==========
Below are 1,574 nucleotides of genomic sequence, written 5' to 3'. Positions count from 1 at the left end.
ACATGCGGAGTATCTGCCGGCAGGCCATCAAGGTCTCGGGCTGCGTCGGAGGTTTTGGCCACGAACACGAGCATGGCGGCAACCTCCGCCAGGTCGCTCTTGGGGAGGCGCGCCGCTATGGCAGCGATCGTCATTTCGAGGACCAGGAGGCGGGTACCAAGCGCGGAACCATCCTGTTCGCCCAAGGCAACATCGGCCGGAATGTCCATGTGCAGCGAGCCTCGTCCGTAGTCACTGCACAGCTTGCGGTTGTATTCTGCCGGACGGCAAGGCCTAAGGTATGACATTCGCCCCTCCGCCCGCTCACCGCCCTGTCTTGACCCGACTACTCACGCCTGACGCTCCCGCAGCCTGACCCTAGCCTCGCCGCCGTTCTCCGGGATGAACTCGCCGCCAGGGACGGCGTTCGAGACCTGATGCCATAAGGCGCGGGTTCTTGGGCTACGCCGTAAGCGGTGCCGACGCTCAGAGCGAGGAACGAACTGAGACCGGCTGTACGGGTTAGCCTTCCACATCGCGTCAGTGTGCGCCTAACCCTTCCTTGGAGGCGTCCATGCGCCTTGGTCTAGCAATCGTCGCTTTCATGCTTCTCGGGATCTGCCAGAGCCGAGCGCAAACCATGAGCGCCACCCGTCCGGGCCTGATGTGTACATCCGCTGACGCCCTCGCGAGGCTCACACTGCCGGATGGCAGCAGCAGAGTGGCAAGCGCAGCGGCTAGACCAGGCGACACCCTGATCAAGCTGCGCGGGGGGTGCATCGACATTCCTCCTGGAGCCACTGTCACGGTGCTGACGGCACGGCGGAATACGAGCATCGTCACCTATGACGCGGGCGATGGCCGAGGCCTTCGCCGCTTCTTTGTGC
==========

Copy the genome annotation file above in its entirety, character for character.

Below are 1,574 nucleotides of genomic sequence, written 5' to 3'. Positions count from 1 at the left end.
ACATGCGGAGTATCTGCCGGCAGGCCATCAAGGTCTCGGGCTGCGTCGGAGGTTTTGGCCACGAACACGAGCATGGCGGCAACCTCCGCCAGGTCGCTCTTGGGGAGGCGCGCCGCTATGGCAGCGATCGTCATTTCGAGGACCAGGAGGCGGGTACCAAGCGCGGAACCATCCTGTTCGCCCAAGGCAACATCGGCCGGAATGTCCATGTGCAGCGAGCCTCGTCCGTAGTCACTGCACAGCTTGCGGTTGTATTCTGCCGGACGGCAAGGCCTAAGGTATGACATTCGCCCCTCCGCCCGCTCACCGCCCTGTCTTGACCCGACTACTCACGCCTGACGCTCCCGCAGCCTGACCCTAGCCTCGCCGCCGTTCTCCGGGATGAACTCGCCGCCAGGGACGGCGTTCGAGACCTGATGCCATAAGGCGCGGGTTCTTGGGCTACGCCGTAAGCGGTGCCGACGCTCAGAGCGAGGAACGAACTGAGACCGGCTGTACGGGTTAGCCTTCCACATCGCGTCAGTGTGCGCCTAACCCTTCCTTGGAGGCGTCCATGCGCCTTGGTCTAGCAATCGTCGCTTTCATGCTTCTCGGGATCTGCCAGAGCCGAGCGCAAACCATGAGCGCCACCCGTCCGGGCCTGATGTGTACATCCGCTGACGCCCTCGCGAGGCTCACACTGCCGGATGGCAGCAGCAGAGTGGCAAGCGCAGCGGCTAGACCAGGCGACACCCTGATCAAGCTGCGCGGGGGGTGCATCGACATTCCTCCTGGAGCCACTGTCACGGTGCTGACGGCACGGCGGAATACGAGCATCGTCACCTATGACGCGGGCGATGGCCGAGGCCTTCGCCGCTTCTTTGTGC